Live Long, Live Well: Teachings from the Chinese Nourishment of Life Tradition – by Peter Deadman.
If someone ever asks you what are the proven benefits of regular Tai Chi Chuan or Qigong practice maybe you could try the following sentence ...
“Either Tai Chi or Qigong have been shown to improve renal and cardiac function in kidney and heart disease patients, improve lung function, reduce blood pressure, reduce inflammatory markers in the blood, benefit metabolic syndrome, help diabetic neuropathy, improve the symptoms of multiple sclerosis, improve chronic fatigue, reduce fatigue in cancer sufferers, reduce cancer therapy side-effects, increase testosterone, improve sleep, reduce prenatal depression, reduce stress, improve attention in young adults and cognitive function in elders, restructure the brain, delay cognitive decline help overcome addiction to substance abuse, improve exercise capacity, help Parkinson’s disease patients to improve balance and reduce falling, benefit knee arthritis, improve rheumatoid arthritis, promote arterial flexibility and muscle strength, reduce lower back pain and disability, improve ankylosing spondylitis, and much more.”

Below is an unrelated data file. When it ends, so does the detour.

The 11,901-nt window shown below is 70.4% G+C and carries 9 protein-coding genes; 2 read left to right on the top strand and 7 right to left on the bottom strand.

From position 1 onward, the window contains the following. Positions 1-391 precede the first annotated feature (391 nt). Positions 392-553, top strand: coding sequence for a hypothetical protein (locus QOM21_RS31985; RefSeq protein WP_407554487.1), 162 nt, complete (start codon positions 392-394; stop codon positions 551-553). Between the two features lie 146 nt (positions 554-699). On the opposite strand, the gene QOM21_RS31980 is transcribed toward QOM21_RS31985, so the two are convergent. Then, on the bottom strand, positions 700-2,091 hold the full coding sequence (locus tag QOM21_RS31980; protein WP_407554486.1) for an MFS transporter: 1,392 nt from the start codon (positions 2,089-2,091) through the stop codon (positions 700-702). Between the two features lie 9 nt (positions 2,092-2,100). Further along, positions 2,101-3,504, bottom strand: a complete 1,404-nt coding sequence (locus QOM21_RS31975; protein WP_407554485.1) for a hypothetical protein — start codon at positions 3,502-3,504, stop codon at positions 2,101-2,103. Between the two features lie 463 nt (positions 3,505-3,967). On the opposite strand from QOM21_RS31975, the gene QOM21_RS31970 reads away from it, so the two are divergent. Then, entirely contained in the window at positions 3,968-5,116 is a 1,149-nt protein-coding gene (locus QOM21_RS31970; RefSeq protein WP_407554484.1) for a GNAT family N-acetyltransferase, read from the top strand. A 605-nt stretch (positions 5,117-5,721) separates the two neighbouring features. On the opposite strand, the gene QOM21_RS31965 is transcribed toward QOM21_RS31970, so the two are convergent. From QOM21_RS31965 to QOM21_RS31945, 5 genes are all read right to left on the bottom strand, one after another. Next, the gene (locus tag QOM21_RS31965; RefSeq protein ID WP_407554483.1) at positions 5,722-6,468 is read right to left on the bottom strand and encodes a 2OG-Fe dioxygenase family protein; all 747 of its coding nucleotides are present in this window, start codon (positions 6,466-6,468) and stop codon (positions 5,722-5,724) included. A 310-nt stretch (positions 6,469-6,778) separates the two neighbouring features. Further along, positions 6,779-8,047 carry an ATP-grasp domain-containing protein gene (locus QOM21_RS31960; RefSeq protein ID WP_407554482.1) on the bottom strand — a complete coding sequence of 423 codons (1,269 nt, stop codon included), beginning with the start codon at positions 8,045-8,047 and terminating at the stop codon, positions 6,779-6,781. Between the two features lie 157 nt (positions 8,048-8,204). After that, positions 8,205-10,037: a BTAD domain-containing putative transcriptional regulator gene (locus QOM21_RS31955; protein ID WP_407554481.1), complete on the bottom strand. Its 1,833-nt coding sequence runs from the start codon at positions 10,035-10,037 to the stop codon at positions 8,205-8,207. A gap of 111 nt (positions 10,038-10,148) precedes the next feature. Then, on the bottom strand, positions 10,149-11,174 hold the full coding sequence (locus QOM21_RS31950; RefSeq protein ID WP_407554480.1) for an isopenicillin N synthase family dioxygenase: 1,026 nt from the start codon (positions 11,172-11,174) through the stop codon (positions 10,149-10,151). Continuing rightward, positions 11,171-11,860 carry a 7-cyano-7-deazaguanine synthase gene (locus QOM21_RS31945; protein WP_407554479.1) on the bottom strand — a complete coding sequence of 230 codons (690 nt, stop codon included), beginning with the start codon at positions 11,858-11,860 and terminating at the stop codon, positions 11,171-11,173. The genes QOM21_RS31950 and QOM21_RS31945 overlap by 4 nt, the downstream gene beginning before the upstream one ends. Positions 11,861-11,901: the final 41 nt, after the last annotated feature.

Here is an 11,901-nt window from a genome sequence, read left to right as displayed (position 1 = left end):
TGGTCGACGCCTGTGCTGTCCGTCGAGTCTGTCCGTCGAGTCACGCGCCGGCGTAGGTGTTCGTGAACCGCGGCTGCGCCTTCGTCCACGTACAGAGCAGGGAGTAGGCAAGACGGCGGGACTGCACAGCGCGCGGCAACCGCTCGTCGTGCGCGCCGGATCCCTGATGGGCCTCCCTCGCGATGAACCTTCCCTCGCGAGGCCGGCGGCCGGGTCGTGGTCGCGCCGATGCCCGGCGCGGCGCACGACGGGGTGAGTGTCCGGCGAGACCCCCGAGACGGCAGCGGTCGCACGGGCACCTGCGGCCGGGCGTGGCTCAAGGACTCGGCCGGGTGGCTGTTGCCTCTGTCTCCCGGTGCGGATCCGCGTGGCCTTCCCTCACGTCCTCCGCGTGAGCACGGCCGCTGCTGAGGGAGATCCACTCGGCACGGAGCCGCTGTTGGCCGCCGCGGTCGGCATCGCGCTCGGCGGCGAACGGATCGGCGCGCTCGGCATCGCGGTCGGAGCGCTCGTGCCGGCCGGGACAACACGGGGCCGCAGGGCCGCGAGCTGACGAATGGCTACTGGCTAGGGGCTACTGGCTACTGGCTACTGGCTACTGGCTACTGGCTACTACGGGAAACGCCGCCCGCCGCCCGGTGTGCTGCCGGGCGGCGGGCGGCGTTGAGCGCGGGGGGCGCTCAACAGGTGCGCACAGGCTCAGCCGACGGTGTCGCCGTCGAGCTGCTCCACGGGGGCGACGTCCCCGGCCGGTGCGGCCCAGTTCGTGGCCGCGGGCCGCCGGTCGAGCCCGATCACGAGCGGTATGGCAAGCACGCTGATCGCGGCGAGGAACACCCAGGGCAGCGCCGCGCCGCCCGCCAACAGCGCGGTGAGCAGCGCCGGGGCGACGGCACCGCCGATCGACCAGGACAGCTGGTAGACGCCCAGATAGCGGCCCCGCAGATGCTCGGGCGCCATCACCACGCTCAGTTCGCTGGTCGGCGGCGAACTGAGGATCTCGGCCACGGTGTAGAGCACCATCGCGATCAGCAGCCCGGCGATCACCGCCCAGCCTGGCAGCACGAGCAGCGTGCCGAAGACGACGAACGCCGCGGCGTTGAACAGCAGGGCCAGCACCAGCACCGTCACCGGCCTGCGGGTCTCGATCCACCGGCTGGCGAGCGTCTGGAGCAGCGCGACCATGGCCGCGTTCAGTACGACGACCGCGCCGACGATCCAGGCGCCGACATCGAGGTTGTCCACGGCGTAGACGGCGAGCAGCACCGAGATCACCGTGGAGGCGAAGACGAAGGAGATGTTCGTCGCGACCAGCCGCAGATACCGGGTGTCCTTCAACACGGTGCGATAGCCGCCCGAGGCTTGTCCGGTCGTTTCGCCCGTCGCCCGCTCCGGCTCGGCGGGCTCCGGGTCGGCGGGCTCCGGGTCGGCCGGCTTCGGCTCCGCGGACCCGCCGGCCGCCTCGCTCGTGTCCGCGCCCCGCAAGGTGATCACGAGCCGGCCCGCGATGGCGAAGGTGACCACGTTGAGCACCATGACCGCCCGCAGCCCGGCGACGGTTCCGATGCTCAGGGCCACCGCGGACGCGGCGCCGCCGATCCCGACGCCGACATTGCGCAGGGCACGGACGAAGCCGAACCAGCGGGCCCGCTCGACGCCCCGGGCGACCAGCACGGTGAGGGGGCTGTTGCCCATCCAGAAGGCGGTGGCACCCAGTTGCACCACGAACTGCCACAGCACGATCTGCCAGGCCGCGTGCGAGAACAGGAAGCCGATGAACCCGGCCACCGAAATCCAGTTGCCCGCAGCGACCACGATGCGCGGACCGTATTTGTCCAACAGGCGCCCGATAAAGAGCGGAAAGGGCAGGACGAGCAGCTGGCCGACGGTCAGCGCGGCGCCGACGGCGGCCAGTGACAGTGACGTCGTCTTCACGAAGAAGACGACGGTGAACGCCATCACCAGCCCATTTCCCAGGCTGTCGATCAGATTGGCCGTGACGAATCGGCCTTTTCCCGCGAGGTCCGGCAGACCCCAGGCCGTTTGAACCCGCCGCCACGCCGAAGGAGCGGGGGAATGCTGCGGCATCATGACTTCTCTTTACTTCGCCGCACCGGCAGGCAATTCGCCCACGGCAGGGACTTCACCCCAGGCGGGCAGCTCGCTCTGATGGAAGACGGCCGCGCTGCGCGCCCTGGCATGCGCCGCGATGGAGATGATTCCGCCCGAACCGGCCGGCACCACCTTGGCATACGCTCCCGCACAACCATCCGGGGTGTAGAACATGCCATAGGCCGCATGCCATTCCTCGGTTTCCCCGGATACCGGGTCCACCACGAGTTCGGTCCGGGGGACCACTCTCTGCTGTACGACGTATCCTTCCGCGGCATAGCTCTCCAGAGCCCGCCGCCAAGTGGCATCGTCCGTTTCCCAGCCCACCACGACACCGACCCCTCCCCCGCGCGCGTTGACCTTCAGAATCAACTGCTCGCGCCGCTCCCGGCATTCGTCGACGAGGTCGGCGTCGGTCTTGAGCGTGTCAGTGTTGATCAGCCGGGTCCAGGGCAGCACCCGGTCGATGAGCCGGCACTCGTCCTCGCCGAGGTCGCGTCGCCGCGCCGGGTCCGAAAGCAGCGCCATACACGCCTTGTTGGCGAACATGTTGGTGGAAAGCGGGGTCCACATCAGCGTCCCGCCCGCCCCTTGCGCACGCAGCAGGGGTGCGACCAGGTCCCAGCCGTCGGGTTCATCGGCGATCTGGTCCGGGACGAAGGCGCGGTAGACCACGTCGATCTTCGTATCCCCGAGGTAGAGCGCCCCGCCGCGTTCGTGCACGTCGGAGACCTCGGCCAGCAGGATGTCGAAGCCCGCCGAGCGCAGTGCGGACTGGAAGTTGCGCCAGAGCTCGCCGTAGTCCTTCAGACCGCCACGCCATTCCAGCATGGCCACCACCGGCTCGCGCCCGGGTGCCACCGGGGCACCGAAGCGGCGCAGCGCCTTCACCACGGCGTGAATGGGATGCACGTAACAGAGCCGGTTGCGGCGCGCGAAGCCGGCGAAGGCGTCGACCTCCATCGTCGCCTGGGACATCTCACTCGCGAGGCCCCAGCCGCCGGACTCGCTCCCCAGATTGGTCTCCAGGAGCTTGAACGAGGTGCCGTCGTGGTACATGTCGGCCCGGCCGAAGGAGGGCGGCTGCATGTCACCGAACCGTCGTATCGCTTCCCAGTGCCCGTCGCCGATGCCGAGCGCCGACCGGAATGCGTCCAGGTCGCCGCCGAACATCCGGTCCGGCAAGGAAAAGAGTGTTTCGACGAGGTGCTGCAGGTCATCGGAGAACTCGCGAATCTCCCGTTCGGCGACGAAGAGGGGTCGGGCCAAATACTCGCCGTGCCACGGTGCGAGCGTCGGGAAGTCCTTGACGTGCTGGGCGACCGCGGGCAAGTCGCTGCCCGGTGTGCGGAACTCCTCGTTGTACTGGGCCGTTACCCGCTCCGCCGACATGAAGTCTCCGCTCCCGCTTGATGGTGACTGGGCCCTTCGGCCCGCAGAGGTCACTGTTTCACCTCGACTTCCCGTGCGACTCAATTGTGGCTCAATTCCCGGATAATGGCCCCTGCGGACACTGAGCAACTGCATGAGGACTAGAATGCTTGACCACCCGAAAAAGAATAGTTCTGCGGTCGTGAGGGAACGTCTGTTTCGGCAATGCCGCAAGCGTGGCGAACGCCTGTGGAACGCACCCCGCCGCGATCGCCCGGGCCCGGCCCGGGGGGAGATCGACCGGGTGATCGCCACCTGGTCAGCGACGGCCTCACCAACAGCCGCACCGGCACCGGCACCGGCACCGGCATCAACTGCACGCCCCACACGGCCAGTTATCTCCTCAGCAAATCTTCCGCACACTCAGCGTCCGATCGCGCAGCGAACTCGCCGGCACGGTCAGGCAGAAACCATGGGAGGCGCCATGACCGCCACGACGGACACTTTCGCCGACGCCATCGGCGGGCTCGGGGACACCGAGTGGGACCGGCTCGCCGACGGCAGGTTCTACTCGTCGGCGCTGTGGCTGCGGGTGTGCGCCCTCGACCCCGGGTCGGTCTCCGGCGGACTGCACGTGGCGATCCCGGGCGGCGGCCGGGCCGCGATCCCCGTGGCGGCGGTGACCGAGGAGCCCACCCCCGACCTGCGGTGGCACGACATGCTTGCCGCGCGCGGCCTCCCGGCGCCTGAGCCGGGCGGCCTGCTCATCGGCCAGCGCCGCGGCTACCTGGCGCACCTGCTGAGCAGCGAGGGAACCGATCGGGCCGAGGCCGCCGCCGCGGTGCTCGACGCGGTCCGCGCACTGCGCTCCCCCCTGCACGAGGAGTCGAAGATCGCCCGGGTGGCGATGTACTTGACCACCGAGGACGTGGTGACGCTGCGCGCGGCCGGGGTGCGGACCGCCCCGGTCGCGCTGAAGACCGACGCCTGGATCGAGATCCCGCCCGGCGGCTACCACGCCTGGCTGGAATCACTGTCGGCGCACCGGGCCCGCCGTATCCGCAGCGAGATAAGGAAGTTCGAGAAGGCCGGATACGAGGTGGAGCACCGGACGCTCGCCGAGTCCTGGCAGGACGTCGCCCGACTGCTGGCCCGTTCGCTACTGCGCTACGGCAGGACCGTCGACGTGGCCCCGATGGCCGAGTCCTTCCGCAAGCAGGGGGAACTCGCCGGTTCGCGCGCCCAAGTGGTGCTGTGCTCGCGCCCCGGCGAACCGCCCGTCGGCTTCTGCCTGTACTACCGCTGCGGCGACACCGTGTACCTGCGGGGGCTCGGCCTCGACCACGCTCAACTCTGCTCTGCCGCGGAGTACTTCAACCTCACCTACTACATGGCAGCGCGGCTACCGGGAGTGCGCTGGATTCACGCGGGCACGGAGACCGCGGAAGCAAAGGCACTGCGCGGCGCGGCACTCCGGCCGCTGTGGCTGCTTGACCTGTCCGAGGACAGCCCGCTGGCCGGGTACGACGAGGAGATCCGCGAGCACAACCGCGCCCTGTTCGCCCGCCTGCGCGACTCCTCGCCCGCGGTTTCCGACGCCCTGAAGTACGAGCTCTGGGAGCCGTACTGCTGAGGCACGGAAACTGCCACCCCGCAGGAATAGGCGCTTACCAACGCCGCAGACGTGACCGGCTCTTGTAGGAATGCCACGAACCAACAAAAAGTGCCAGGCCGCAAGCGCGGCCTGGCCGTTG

Or, if that is too much of a mouthful, maybe you could just say that it makes you feel good, and you practice it regardless of the benefits. (I got stuck on the words “and much more”).
For those who are curious and interested, Peter’s book is a good read. (Thanks to Dr Carl Muller for pointing me in this direction.)
A more detailed review of Tai Chi research and some of the science behind its benefits can be found in "The Harvard Medical School Guide to Tai Chi". (Simply Google for copies to buy, or read an on-line version here).